If you’re like me, you’re still coping with the end of March Madness, but happily traded in college basketball for the season premier of Mad Men this past Sunday.
As I often do while watching high profile TV shows and sporting events, I was paying close attention to the commercials during the NCAA Men’s Basketball Finals. I love seeing new and innovative ads that normally surface at these times. What stood out the most for me was Coke Zero’s “drinkable commercial.” At first glance, another home run from Coca-Cola. If you didn’t get a chance to see it, a sultry and seductive 30 second spot shows a hand pouring a bottle of Coke Zero off screen. I as the consumer am supposed to get my Shazam app up to recognize the commercial, taking me to an experience of a glass getting filled with Coke Zero, eventually leading me to a mobile coupon to redeem a free Coke Zero at Target.
Sounds cool right? I thought so at first as well.
When you think of the experience however, there are a lot of hurdles and hoops to go through. To start, you have to open your Shazam app. What if I don’t have Shazam downloaded to my mobile device? What if I don’t want to navigate to the app or I’m in a rowdy apartment crammed with a bunch of 20 to 30 something year olds that are more concerned with their next beer and louder than the TV? You’ve already blocked me out from participating and getting the chance to receive the coupon. I’m turned off, then again I’m never one to hail the use of apps in campaigns.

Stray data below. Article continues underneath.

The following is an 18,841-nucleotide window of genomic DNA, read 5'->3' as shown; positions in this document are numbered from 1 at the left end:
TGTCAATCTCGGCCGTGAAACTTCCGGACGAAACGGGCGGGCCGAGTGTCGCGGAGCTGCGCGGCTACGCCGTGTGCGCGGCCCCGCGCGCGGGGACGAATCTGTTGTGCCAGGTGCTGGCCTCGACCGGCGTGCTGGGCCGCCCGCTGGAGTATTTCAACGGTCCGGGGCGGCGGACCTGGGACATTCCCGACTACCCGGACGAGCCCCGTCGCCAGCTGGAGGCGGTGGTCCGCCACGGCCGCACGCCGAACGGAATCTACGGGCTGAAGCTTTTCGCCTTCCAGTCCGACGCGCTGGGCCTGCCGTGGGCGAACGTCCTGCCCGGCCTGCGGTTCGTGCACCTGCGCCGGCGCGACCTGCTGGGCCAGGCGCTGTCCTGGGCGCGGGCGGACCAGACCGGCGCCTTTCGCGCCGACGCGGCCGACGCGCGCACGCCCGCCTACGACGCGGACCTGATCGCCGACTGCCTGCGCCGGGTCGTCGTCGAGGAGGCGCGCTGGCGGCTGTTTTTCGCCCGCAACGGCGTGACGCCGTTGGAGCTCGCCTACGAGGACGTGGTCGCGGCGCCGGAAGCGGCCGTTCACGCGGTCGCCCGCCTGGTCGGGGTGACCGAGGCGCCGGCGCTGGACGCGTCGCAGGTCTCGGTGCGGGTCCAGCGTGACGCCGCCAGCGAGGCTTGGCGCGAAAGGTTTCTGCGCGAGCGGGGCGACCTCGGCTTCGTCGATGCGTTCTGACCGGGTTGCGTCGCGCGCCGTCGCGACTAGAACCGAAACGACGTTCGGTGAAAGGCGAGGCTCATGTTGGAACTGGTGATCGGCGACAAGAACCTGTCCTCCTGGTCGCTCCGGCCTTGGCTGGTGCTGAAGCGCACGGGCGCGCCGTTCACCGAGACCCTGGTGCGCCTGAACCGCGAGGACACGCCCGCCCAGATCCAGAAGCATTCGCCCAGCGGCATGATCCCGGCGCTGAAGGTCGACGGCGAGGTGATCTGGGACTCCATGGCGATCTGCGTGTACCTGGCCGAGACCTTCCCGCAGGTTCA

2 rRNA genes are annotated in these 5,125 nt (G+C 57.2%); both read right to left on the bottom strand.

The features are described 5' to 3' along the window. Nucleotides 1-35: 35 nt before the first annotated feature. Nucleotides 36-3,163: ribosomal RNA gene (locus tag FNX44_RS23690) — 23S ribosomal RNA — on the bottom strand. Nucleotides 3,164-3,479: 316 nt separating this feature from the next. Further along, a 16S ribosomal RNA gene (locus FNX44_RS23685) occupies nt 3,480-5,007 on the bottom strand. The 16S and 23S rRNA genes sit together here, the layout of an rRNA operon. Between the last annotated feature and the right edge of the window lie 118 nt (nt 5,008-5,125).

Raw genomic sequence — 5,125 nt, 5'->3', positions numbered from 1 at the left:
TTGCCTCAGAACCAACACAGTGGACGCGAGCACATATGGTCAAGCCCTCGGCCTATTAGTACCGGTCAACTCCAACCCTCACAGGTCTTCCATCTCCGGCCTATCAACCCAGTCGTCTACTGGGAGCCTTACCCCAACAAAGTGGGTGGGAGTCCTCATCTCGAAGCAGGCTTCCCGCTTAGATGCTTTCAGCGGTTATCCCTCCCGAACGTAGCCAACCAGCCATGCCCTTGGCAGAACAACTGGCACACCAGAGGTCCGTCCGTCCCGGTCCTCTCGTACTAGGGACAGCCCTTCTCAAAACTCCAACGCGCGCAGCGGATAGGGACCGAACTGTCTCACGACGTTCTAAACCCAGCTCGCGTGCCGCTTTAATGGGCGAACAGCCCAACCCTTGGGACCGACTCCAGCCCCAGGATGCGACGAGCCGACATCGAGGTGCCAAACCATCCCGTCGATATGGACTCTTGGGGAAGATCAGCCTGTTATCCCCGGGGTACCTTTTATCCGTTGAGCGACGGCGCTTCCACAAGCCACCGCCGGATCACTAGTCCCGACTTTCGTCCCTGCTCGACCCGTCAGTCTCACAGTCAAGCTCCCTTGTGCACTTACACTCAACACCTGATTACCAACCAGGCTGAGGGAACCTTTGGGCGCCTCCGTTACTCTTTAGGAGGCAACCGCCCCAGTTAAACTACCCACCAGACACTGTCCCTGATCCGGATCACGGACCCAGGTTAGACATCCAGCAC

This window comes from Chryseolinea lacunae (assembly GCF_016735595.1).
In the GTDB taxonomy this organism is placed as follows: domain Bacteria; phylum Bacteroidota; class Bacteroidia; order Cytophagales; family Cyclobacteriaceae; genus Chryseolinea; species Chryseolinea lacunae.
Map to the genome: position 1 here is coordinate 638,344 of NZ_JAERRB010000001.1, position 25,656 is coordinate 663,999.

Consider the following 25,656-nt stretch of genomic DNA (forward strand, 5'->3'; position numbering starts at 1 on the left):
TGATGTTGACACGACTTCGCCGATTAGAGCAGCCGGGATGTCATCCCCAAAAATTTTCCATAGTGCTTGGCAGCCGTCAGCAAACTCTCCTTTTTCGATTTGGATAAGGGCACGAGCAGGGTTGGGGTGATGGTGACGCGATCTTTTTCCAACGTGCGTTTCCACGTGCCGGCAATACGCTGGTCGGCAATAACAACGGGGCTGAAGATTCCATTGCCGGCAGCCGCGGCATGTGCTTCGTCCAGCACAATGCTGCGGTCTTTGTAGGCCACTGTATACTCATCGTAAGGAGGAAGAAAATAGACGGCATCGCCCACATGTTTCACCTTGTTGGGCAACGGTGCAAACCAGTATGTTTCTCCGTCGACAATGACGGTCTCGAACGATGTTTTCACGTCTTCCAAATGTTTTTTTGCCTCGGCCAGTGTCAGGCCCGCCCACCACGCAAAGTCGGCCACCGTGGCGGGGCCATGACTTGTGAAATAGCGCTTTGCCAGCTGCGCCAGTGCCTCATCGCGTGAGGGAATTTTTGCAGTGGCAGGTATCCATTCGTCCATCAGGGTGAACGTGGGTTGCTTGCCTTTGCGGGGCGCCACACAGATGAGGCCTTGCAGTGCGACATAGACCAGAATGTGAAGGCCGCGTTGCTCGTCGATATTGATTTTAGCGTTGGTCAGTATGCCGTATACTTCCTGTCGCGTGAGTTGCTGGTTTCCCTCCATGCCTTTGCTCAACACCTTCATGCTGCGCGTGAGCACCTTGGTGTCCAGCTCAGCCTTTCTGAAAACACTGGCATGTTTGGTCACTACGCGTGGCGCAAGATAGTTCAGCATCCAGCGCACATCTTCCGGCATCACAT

During the game I didn’t go through the experience, but the next day I decided to investigate and found myself being bounced from the Shazam app, to mobile web, to my SMS inbox, back to mobile web just to receive the coupon. By the time the experience was through I was dizzy and needed to figure out just where I was. Now I get it, Coke has my phone number (only after entering it in mobile web) and information and they’ve got me in their database. They’ll be able shoot me a text message whenever the next big promotion comes out. Bravo. Why not just start the process from the SMS and eliminate Shazam though? This would reduce unnecessary steps, making my experience linear and as smooth as the act of drinking a cold Coke Zero.
Everyone texts, and everyone has their phone on them while watching the game, regardless of location. By making the initial mobile call to action a text to a short code and a bounce back link to the video, you’ve made the experience seamless. No bouncing between apps, inbox and mobile web. Simply text in, click the link leading to mobile web, watch the video and receive your coupon. Consumers want simple mobile experiences, especially Millennials. Too many steps back and forth frustrates them and causes them to leave the experience in an instant.
Personally, I also thought Coca-Cola would have put a bit more effort into the post “drink” experience. Add a Target store locator for example. Give people an idea of where they can find the nearest Target, giving them more incentive to go redeem that coupon. Another way to make sure that your audience gets to the store to redeem the coupon? A countdown feature. For example, Life in Mobile uses a patented Race to Retail feature which displays a countdown timer on the consumers phone. If a consumer gets to the location and redeems their coupon before time runs out, they get added perks. In this case maybe two free Coke Zero’s instead of one. Not only that, but the Race to Retail will give you turn by turn directions to the closest participating location. Doesn’t get much easier than that!
All in all, great idea from Coke, can’t take anything away from them. This is a great step in linking traditional advertising methods into the mobile first mindset that brands need to continue to evolve with. Are there ways to make this particular campaign simpler and ensure users redeem their coupon? Of course. Are we heading in the right direction? Most definitely.